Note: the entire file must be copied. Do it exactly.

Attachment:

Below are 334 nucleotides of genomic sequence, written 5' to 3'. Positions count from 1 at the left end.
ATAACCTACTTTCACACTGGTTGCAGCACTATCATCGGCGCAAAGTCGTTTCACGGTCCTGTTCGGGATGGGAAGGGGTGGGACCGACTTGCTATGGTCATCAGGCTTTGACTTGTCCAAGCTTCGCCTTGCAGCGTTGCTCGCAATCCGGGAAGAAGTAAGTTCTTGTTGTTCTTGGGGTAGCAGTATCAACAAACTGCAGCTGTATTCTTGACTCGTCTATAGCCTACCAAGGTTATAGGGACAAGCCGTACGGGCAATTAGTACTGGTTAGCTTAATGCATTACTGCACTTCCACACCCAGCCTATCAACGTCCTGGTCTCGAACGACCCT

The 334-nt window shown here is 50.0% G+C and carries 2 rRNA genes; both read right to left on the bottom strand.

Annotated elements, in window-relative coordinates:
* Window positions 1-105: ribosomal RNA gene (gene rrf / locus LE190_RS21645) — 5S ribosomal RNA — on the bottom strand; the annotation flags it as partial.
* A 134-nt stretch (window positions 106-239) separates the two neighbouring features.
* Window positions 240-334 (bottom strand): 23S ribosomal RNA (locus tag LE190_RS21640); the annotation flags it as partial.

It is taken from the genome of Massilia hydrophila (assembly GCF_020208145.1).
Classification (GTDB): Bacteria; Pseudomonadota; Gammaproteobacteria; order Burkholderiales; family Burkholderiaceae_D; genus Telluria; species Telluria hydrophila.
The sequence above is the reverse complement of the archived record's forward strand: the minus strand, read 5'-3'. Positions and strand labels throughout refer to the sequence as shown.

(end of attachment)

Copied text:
Below are 334 nucleotides of genomic sequence, written 5' to 3'. Positions count from 1 at the left end.
ATAACCTACTTTCACACTGGTTGCAGCACTATCATCGGCGCAAAGTCGTTTCACGGTCCTGTTCGGGATGGGAAGGGGTGGGACCGACTTGCTATGGTCATCAGGCTTTGACTTGTCCAAGCTTCGCCTTGCAGCGTTGCTCGCAATCCGGGAAGAAGTAAGTTCTTGTTGTTCTTGGGGTAGCAGTATCAACAAACTGCAGCTGTATTCTTGACTCGTCTATAGCCTACCAAGGTTATAGGGACAAGCCGTACGGGCAATTAGTACTGGTTAGCTTAATGCATTACTGCACTTCCACACCCAGCCTATCAACGTCCTGGTCTCGAACGACCCT

The 334-nt window shown here is 50.0% G+C and carries 2 rRNA genes; both read right to left on the bottom strand.

Annotated elements, in window-relative coordinates:
* Window positions 1-105: ribosomal RNA gene (gene rrf / locus LE190_RS21645) — 5S ribosomal RNA — on the bottom strand; the annotation flags it as partial.
* A 134-nt stretch (window positions 106-239) separates the two neighbouring features.
* Window positions 240-334 (bottom strand): 23S ribosomal RNA (locus tag LE190_RS21640); the annotation flags it as partial.

It is taken from the genome of Massilia hydrophila (assembly GCF_020208145.1).
Classification (GTDB): Bacteria; Pseudomonadota; Gammaproteobacteria; order Burkholderiales; family Burkholderiaceae_D; genus Telluria; species Telluria hydrophila.
The sequence above is the reverse complement of the archived record's forward strand: the minus strand, read 5'-3'. Positions and strand labels throughout refer to the sequence as shown.